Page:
We all remember the evil boys who threw rocks at Forrest Gump. They chased him and called him names. And I’ve previously written how Forrest disobeyed a direct order from Lt. Dan while serving in Vietnam – he had to find Bubba!
While listening to the audio book 50 Psychology Classics by Tom Butler-Bowdon, I learned about Stanley Milgram and his 1974 book Obedience to Authority. Starting in 1961, Milgram designed and conducted a series of social psychological experiments at Yale University. These controversial experiments (full description) had three participants: an experimenter would order a teacher to give (fake) electrical shocks to a learner. The teacher was the actual subject of the experiment. The experimenter and the learner were participants and actors. No real electrical shocks were actually given (video description). But the results were astonishing and form the basis for Milgram’s theories on human nature, human behavior, and the basis for his book.
I’ve put together a list of eight conclusions from Milgram’s theories that have given me a better understanding of human nature – and why it’s easier for us humans to follow evil than to stand up for that which we know is right.
- It is human nature to want to follow authority (and most people simply do).
- We spend the first twenty years of our lives doing what we’re told (parents, teachers). Our brains are hardwired to accept authority.
- Individually we take personal responsibility. But in a group setting, we tend to become agents for the group.
- Milgram’s experiments showed that individual morality doesn’t disappear, but it reorients itself towards the authority figure (not against a victim).
- We say things to ourselves like, “I’m just following orders.” We have a strong desire to please the boss.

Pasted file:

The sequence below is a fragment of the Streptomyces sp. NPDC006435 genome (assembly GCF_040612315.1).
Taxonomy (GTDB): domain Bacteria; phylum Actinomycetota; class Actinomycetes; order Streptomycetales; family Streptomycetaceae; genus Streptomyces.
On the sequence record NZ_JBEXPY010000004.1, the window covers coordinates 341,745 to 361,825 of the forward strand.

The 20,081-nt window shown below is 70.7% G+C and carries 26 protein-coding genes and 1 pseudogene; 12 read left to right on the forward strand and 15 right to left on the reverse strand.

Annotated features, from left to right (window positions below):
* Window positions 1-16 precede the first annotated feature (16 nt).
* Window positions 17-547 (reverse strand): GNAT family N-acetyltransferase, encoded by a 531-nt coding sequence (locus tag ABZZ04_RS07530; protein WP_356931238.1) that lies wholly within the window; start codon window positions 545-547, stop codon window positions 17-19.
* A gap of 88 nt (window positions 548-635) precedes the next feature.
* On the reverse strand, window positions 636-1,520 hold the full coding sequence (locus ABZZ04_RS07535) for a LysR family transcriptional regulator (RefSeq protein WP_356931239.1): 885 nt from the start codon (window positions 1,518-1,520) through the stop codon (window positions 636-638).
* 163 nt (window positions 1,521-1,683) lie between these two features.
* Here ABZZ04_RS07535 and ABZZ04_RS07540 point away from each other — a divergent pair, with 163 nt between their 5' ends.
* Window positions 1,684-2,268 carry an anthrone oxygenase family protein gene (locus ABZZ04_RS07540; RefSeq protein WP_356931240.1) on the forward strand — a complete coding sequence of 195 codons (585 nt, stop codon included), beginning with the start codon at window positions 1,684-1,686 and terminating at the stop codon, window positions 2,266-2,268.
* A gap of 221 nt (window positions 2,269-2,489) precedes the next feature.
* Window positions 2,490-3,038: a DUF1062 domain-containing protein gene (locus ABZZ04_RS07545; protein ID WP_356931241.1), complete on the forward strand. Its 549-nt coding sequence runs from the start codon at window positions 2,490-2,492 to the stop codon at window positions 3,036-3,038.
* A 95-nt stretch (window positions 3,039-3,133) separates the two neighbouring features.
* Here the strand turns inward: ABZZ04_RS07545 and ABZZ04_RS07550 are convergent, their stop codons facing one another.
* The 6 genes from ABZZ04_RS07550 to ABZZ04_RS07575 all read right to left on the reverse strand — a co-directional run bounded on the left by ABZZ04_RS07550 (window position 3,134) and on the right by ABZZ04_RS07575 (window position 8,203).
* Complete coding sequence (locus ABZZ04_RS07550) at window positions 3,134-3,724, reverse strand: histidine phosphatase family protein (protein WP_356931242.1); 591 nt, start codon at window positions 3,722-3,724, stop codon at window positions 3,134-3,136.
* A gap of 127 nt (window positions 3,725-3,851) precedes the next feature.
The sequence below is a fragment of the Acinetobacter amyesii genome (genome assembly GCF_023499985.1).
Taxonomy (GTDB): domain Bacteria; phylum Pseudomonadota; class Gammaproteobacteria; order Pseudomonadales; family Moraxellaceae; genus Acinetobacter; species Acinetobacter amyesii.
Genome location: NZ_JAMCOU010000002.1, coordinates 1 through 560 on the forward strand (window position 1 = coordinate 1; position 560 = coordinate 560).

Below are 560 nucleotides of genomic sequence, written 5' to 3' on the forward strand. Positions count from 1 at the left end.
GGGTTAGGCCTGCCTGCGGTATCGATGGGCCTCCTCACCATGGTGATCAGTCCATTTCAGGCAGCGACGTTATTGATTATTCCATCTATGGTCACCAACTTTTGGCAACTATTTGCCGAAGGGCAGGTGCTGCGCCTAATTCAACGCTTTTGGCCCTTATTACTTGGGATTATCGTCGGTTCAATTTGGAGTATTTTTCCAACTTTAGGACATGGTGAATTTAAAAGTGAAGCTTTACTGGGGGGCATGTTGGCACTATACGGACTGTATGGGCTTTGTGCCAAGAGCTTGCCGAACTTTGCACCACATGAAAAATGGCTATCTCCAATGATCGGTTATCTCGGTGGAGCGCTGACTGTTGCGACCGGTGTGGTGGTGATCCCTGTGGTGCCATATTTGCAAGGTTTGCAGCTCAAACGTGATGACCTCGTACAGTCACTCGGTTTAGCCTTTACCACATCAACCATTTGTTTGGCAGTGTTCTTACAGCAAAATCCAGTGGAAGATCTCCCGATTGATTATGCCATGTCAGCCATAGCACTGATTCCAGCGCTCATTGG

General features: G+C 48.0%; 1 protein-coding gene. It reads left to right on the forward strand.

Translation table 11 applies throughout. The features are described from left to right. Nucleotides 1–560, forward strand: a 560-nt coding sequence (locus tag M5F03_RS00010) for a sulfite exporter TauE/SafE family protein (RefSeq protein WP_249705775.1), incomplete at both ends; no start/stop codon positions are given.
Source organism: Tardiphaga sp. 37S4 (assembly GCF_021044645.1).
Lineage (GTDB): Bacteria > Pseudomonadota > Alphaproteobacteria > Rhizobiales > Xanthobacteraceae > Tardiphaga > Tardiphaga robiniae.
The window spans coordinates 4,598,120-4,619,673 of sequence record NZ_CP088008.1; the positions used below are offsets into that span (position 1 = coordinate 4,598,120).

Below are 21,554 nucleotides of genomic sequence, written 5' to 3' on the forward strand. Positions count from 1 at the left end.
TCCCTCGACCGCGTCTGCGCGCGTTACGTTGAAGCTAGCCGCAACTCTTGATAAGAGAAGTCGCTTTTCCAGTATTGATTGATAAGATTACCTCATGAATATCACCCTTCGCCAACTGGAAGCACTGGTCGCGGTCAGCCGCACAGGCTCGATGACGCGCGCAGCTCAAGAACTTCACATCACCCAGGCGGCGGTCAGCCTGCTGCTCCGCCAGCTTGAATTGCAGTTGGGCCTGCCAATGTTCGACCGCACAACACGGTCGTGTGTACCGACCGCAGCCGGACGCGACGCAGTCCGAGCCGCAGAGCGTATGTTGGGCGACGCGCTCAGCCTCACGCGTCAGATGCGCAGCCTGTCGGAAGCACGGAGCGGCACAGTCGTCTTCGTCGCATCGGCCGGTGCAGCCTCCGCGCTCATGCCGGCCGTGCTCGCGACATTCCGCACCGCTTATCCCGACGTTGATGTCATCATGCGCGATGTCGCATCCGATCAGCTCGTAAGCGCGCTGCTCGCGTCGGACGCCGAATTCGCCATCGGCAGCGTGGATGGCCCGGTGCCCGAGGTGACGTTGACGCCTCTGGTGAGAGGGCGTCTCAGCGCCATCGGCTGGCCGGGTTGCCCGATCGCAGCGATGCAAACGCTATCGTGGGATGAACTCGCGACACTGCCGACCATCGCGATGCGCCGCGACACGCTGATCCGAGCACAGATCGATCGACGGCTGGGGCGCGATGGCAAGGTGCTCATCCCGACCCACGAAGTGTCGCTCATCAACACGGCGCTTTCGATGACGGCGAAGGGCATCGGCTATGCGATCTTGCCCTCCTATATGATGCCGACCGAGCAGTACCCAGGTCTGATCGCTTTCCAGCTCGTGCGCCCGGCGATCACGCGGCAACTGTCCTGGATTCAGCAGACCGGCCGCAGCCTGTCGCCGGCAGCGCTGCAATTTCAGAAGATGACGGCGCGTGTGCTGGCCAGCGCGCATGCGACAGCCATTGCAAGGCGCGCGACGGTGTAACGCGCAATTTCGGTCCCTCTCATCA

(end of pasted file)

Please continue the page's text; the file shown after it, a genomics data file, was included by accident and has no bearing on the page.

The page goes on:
- We like to follow leaders. Human beings are communal by nature. We want to fit in with the group.
- We’ve been taught how to obey authority. But we’ve not been taught how to disobey authority – even when authority is evil (e.g., Hitler).
- The hero follows his own beliefs and is willing to go against the group/authority.
If we are aware of our natural tendencies to follow authority, then we are less likely to blindly follow orders when it goes against our conscience.
If this is indeed the case, then we can surmise that only one of the boys throwing rocks was truly evil and the other two just followed along. What they did was still wrong, but there is a high likelihood that they would not have initiated throwing rocks on their own. They simply followed.
And Forrest Gump was the hero. He is the rare exception who is willing to disobey a direct order from authority and do the right thing. In this case, it was to try to save his friend’s life.
It takes Gumption to follow one’s conscience and stand up to authority when authority is wrong.
Why do we continue to follow evil when we know it’s wrong?
Why is standing up against the crowd so difficult? Even when it’s the right thing to do?
Are you willing to stand up for what is right?
Next Blog Title: General Nathan Bedford Forrest
Next Blog Date: May 26, 2011
Steve Weber is a Forrest Gump tribute artist, speaker, event maker, blogger, and aspiring author. He uses the simple, yet powerful, truths of Forrest Gump to turn meetings into events. You can learn more at SpeakingGump.com.